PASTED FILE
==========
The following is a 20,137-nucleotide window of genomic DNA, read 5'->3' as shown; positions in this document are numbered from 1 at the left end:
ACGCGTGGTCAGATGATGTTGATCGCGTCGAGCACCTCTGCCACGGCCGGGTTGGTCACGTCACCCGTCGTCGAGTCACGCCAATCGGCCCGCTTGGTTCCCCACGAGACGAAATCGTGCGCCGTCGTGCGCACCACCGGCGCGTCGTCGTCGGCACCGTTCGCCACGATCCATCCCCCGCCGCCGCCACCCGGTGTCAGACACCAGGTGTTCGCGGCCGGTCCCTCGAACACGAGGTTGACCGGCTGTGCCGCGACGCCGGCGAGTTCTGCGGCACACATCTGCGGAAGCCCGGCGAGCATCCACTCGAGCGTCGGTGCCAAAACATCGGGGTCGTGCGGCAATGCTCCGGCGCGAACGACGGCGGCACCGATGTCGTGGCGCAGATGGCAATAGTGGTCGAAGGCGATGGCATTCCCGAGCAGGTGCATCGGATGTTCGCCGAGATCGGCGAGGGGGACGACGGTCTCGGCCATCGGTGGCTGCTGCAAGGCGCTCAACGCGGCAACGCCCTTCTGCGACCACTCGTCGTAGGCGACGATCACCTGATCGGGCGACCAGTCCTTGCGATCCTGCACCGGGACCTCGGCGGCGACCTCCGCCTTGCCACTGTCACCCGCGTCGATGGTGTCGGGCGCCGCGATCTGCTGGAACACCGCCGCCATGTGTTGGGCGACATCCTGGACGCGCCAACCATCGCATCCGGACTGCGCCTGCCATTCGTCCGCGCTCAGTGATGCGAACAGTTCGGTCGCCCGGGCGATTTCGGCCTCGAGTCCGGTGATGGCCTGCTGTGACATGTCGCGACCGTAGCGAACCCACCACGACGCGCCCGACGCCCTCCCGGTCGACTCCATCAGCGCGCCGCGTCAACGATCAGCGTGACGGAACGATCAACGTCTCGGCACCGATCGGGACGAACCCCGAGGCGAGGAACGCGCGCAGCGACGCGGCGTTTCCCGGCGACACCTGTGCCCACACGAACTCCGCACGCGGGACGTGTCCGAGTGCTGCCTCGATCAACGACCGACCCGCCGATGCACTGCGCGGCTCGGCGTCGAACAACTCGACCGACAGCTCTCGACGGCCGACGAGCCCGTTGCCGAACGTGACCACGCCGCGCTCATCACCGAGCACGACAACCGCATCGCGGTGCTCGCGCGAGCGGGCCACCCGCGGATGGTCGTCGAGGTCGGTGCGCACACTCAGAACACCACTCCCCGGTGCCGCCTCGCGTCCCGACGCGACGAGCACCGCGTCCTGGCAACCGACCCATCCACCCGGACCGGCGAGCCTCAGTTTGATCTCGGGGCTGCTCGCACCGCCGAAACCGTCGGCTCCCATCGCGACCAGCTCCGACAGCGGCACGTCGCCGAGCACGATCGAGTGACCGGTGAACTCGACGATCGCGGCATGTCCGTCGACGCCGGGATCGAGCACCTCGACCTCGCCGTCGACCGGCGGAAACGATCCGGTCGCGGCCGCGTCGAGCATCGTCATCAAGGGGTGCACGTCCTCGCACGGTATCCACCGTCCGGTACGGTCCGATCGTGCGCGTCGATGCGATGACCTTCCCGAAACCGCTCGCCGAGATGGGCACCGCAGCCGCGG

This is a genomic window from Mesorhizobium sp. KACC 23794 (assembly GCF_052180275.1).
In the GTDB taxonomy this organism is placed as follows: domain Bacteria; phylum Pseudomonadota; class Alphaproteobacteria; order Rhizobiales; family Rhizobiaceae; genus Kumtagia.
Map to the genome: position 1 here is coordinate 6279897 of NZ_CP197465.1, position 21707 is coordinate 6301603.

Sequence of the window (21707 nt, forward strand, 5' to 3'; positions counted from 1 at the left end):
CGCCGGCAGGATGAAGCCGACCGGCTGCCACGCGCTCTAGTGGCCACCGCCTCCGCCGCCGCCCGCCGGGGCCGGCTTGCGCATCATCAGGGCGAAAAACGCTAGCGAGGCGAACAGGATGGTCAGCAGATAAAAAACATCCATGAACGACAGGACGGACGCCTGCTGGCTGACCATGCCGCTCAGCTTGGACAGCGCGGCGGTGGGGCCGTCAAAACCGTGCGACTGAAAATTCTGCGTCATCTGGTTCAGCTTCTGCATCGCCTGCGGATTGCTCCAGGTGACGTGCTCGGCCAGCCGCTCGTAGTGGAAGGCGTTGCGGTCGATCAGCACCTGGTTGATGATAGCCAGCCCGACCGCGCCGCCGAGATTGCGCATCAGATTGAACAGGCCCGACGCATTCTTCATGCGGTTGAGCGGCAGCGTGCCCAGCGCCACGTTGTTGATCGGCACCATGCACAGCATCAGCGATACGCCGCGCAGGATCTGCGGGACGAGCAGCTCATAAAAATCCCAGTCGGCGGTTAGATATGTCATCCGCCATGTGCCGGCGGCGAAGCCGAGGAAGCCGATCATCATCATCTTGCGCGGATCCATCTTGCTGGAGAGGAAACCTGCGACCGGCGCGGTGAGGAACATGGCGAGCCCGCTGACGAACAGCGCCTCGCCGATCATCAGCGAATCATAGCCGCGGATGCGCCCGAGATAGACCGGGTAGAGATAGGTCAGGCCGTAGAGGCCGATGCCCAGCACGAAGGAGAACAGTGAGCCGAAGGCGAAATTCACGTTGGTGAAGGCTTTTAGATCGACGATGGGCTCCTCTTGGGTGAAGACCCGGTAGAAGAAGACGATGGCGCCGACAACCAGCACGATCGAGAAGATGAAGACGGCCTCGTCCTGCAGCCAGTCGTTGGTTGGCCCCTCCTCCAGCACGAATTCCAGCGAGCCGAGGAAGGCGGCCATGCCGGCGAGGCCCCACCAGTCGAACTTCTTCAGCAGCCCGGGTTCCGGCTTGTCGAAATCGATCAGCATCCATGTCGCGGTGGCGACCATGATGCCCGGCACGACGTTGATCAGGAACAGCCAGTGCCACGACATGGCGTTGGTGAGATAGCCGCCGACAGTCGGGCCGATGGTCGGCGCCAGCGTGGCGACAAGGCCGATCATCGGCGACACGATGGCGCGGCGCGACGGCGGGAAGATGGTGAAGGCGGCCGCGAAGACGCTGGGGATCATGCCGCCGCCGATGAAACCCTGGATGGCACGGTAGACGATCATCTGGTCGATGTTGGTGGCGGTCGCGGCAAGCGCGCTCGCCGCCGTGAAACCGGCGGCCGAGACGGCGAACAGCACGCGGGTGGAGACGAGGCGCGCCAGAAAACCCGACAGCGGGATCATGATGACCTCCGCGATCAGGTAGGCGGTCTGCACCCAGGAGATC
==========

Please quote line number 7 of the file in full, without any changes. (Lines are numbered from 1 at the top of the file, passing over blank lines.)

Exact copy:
CGCCGGCAGGATGAAGCCGACCGGCTGCCACGCGCTCTAGTGGCCACCGCCTCCGCCGCCGCCCGCCGGGGCCGGCTTGCGCATCATCAGGGCGAAAAACGCTAGCGAGGCGAACAGGATGGTCAGCAGATAAAAAACATCCATGAACGACAGGACGGACGCCTGCTGGCTGACCATGCCGCTCAGCTTGGACAGCGCGGCGGTGGGGCCGTCAAAACCGTGCGACTGAAAATTCTGCGTCATCTGGTTCAGCTTCTGCATCGCCTGCGGATTGCTCCAGGTGACGTGCTCGGCCAGCCGCTCGTAGTGGAAGGCGTTGCGGTCGATCAGCACCTGGTTGATGATAGCCAGCCCGACCGCGCCGCCGAGATTGCGCATCAGATTGAACAGGCCCGACGCATTCTTCATGCGGTTGAGCGGCAGCGTGCCCAGCGCCACGTTGTTGATCGGCACCATGCACAGCATCAGCGATACGCCGCGCAGGATCTGCGGGACGAGCAGCTCATAAAAATCCCAGTCGGCGGTTAGATATGTCATCCGCCATGTGCCGGCGGCGAAGCCGAGGAAGCCGATCATCATCATCTTGCGCGGATCCATCTTGCTGGAGAGGAAACCTGCGACCGGCGCGGTGAGGAACATGGCGAGCCCGCTGACGAACAGCGCCTCGCCGATCATCAGCGAATCATAGCCGCGGATGCGCCCGAGATAGACCGGGTAGAGATAGGTCAGGCCGTAGAGGCCGATGCCCAGCACGAAGGAGAACAGTGAGCCGAAGGCGAAATTCACGTTGGTGAAGGCTTTTAGATCGACGATGGGCTCCTCTTGGGTGAAGACCCGGTAGAAGAAGACGATGGCGCCGACAACCAGCACGATCGAGAAGATGAAGACGGCCTCGTCCTGCAGCCAGTCGTTGGTTGGCCCCTCCTCCAGCACGAATTCCAGCGAGCCGAGGAAGGCGGCCATGCCGGCGAGGCCCCACCAGTCGAACTTCTTCAGCAGCCCGGGTTCCGGCTTGTCGAAATCGATCAGCATCCATGTCGCGGTGGCGACCATGATGCCCGGCACGACGTTGATCAGGAACAGCCAGTGCCACGACATGGCGTTGGTGAGATAGCCGCCGACAGTCGGGCCGATGGTCGGCGCCAGCGTGGCGACAAGGCCGATCATCGGCGACACGATGGCGCGGCGCGACGGCGGGAAGATGGTGAAGGCGGCCGCGAAGACGCTGGGGATCATGCCGCCGCCGATGAAACCCTGGATGGCACGGTAGACGATCATCTGGTCGATGTTGGTGGCGGTCGCGGCAAGCGCGCTCGCCGCCGTGAAACCGGCGGCCGAGACGGCGAACAGCACGCGGGTGGAGACGAGGCGCGCCAGAAAACCCGACAGCGGGATCATGATGACCTCCGCGATCAGGTAGGCGGTCTGCACCCAGGAGATC